Posts Tagged ‘GM’


That was Charles Wilson, the president of General Motors, during a Congressional hearing in 1953. Wilson had been asked whether there was any conflict between his job and becoming Secretary of Defense. His answer has since been shortened to “As goes GM, so goes America.”

In any case, GM is a perfect example of the argument I made the other day about capitalism and international trade.

The existence of low wages for American workers is both a condition and consequence of these trade agreements. It’s a condition to the extent that, with stagnant wages and slowly growing consumption, U.S. businesses often look abroad to sell the commodities they produce. And it’s a consequence in the sense that cheap imports and corporate decisions to relocate production abroad negatively affect the wages and working conditions of American workers.

So, there’s a real problem with international trade, which workers in Michigan and elsewhere have every right to be concerned about.

But the problem is not just with trade. It’s capitalism, too. Or, to put it differently, it’s capitalist trade that’s the problem.

That’s because capitalism means that capitalists get to appropriate the surplus and do with it what they want. They get to decide when and where commodities will be produced, and therefore when and where jobs will or will not be created. If that means offshoring production or purchasing inputs from producers in other countries in order to boost profits, they’ll do so. And workers in the United States will either lose their jobs or be forced to accept lower wages and fewer benefits in order to “compete” with the production of commodities elsewhere.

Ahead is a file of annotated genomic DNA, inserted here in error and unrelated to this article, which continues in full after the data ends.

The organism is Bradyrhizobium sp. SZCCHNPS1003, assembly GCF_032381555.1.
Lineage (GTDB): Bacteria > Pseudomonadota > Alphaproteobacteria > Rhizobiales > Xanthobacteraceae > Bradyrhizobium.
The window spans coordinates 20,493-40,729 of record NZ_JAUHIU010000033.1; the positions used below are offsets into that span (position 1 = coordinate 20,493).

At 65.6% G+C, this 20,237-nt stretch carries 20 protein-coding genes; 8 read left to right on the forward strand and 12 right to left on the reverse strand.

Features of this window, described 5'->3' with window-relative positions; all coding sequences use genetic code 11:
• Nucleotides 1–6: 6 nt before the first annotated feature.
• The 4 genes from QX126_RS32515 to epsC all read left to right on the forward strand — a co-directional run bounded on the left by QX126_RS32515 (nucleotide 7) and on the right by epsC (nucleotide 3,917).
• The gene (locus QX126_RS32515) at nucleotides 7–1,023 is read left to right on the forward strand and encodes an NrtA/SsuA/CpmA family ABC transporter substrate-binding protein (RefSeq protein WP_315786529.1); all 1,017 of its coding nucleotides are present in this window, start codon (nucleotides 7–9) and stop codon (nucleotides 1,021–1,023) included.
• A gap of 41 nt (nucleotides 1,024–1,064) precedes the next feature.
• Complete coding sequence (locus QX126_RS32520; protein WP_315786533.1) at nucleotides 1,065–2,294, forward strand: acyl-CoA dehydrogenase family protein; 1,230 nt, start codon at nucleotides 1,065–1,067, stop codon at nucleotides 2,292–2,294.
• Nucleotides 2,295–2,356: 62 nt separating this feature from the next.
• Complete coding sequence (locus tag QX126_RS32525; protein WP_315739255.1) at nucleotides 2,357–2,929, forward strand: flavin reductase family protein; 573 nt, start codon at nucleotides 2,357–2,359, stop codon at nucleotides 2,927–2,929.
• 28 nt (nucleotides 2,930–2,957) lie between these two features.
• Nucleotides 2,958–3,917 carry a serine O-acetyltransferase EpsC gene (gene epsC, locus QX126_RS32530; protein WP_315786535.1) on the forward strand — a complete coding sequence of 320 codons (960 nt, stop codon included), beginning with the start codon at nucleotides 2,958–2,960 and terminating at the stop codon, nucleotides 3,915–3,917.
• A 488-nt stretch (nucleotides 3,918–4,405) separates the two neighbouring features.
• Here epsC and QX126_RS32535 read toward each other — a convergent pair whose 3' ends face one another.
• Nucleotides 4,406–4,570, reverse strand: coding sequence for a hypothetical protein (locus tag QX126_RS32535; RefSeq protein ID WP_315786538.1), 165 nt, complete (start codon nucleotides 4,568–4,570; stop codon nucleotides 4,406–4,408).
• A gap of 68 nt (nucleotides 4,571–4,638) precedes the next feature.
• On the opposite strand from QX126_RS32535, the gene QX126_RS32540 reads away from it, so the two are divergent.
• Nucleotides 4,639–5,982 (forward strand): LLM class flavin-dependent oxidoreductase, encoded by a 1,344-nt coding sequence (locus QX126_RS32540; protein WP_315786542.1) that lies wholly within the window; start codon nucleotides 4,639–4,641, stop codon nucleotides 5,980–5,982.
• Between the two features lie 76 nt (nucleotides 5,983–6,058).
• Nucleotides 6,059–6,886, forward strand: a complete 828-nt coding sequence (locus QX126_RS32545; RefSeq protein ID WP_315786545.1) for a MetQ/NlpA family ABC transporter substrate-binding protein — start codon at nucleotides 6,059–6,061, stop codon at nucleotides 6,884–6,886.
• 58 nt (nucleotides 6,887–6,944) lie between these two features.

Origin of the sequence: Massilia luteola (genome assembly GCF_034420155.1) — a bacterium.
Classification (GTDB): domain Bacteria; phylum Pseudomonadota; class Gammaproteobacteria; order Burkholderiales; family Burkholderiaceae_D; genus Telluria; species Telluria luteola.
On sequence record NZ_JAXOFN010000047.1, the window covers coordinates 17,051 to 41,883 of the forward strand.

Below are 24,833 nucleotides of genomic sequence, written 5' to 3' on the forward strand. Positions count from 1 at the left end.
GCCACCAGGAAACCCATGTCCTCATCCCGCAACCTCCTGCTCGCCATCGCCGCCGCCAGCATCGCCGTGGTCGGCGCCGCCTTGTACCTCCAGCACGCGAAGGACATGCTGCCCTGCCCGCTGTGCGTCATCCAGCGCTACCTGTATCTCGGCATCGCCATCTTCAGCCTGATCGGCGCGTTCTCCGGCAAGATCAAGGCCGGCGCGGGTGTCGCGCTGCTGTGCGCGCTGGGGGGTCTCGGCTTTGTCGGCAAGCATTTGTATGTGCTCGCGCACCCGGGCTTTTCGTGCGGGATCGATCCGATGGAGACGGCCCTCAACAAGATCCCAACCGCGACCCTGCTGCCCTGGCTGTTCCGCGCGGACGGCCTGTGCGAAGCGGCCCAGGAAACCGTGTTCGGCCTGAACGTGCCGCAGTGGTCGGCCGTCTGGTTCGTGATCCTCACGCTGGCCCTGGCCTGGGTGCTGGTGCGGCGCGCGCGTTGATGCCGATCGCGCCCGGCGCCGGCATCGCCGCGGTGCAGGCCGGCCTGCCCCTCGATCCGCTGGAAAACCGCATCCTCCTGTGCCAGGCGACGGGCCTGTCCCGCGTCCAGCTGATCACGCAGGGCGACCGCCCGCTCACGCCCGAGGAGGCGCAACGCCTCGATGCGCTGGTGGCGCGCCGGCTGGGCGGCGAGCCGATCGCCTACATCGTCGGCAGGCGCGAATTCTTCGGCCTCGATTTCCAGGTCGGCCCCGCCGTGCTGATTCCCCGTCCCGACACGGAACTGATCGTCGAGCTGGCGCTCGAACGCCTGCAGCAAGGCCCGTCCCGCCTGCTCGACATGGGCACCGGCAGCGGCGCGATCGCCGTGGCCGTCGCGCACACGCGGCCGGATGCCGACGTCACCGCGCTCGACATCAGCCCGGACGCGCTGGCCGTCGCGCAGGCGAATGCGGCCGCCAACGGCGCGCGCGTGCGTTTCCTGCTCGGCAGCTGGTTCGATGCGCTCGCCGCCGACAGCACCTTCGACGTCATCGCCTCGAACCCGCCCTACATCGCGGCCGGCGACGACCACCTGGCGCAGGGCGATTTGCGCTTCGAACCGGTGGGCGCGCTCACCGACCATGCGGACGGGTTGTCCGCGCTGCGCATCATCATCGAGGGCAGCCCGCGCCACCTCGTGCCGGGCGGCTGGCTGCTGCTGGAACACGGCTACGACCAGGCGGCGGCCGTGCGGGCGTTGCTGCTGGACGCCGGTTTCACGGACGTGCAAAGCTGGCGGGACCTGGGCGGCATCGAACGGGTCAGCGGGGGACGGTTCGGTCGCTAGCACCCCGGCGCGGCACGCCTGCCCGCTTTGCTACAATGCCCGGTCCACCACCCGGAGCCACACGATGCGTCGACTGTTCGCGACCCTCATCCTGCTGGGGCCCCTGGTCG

It’s relatively easy to find out that GM retains the largest share in the U.S. auto market and that it had some 216 thousand employees in 2014. But how many of those vehicles are made by U.S. workers? That’s much harder to determine. I did manage to discover that the United Auto Workers represented just 48,513 GM workers in 2014 or just over 22 percent of the GM worldwide labor force.* The rest of the jobs have been outsourced—mostly to the Right to Work South and to Mexico and the rest of the world.


Meanwhile, GM profits have been soaring but workers’ wages have been stagnant.

And that’s the case throughout the U.S. manufacturing sector. While so-called onshoring has been all the rage in recent years, workers’ wages have been flat.